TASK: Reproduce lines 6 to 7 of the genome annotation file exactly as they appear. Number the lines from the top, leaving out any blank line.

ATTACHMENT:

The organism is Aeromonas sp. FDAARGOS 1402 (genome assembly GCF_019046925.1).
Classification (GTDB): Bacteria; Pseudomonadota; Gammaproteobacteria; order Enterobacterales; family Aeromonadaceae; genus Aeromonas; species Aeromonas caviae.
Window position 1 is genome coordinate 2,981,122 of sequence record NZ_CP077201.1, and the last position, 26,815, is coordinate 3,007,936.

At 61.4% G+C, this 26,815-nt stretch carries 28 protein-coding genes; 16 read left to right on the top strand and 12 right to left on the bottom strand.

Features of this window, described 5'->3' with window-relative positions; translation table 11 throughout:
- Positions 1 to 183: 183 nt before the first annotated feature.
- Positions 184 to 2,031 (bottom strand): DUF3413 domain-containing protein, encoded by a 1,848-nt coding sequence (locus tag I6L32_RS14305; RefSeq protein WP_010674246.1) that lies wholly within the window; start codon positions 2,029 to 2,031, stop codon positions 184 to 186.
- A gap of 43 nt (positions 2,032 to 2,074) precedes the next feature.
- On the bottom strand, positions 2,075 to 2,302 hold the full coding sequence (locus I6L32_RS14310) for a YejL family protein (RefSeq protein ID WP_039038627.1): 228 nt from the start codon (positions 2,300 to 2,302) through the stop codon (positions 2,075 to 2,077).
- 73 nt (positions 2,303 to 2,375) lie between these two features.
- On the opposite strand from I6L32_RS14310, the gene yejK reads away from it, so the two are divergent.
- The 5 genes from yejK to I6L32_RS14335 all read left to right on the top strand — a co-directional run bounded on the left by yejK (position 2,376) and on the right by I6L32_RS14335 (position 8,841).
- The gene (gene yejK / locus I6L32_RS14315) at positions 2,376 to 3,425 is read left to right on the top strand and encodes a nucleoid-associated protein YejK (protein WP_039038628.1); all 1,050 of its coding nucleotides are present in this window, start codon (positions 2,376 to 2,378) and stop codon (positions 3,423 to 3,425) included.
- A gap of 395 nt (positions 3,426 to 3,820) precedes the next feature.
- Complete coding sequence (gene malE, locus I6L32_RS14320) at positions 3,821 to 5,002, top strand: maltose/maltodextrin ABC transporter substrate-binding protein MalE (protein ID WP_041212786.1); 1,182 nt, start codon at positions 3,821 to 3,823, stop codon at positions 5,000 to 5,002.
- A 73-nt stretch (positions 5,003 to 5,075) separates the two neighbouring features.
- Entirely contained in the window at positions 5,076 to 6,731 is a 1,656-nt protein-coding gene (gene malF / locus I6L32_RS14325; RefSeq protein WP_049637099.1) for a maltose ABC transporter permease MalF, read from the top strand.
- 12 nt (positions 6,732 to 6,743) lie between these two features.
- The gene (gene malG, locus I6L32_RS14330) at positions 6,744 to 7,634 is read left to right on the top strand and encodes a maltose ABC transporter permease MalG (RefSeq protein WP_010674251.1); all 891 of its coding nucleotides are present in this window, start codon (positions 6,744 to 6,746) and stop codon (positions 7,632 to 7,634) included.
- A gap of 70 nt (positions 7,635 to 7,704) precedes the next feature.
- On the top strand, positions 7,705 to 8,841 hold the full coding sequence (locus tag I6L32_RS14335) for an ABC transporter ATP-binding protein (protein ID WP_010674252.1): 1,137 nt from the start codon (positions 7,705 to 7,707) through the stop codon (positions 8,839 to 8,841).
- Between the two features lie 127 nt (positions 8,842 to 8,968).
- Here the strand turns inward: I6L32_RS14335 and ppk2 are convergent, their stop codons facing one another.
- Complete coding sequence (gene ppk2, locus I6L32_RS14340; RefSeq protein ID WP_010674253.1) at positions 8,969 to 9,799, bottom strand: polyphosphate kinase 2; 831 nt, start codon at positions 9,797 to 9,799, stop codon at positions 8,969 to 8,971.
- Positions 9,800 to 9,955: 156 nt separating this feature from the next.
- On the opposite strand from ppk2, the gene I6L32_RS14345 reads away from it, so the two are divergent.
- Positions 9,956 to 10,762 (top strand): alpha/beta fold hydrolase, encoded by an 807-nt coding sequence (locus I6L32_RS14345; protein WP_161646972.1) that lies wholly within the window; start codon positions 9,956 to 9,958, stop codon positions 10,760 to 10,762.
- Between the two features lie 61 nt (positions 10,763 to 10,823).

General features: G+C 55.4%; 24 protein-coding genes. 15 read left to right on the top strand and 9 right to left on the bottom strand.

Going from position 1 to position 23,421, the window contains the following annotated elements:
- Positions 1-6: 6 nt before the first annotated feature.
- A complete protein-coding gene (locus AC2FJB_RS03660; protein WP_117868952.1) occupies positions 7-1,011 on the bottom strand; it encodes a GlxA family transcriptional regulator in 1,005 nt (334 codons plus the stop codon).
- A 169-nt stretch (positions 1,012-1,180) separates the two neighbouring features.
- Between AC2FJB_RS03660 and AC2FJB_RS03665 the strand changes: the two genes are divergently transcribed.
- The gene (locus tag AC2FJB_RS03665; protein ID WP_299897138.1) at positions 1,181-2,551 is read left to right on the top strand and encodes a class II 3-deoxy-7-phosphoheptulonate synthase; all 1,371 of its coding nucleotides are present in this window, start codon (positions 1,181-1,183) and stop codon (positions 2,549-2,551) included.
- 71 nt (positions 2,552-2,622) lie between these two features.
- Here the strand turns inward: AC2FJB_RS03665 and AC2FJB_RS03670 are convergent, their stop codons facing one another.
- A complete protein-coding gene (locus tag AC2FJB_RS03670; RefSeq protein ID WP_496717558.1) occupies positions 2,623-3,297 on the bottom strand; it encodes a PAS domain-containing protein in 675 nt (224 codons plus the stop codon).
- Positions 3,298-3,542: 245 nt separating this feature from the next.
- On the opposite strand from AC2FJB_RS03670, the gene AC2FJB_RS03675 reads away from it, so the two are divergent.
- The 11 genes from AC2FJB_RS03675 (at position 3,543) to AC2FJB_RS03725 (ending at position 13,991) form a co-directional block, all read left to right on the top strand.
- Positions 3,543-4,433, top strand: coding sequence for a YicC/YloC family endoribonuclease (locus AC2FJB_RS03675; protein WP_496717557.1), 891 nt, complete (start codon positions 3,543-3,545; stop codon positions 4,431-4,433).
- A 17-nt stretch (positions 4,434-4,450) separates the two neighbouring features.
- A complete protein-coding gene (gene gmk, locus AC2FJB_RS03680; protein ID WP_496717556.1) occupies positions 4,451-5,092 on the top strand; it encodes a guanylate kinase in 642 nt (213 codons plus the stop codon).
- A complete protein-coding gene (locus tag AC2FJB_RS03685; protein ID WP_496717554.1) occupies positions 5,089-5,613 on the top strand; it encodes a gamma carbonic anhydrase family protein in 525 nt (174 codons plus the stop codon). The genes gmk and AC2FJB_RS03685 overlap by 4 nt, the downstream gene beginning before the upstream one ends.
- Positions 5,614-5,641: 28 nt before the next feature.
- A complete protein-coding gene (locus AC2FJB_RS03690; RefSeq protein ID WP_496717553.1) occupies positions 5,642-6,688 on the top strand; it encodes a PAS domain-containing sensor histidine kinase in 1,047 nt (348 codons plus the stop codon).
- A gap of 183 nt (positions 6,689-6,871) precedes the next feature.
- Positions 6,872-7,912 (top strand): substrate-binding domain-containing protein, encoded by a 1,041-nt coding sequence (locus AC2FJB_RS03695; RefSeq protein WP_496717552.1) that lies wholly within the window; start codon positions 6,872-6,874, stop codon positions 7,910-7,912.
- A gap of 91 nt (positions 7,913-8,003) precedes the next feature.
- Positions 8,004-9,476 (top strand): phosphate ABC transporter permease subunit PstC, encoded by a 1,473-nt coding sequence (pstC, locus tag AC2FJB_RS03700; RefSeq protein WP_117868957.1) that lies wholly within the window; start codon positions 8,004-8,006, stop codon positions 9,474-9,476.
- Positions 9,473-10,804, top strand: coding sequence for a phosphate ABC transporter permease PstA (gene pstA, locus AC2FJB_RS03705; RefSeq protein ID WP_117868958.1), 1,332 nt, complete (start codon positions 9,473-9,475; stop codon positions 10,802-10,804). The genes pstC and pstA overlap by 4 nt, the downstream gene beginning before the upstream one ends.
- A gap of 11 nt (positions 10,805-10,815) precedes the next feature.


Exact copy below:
- Positions 1 to 183: 183 nt before the first annotated feature.
- Positions 184 to 2,031 (bottom strand): DUF3413 domain-containing protein, encoded by a 1,848-nt coding sequence (locus tag I6L32_RS14305; RefSeq protein WP_010674246.1) that lies wholly within the window; start codon positions 2,029 to 2,031, stop codon positions 184 to 186.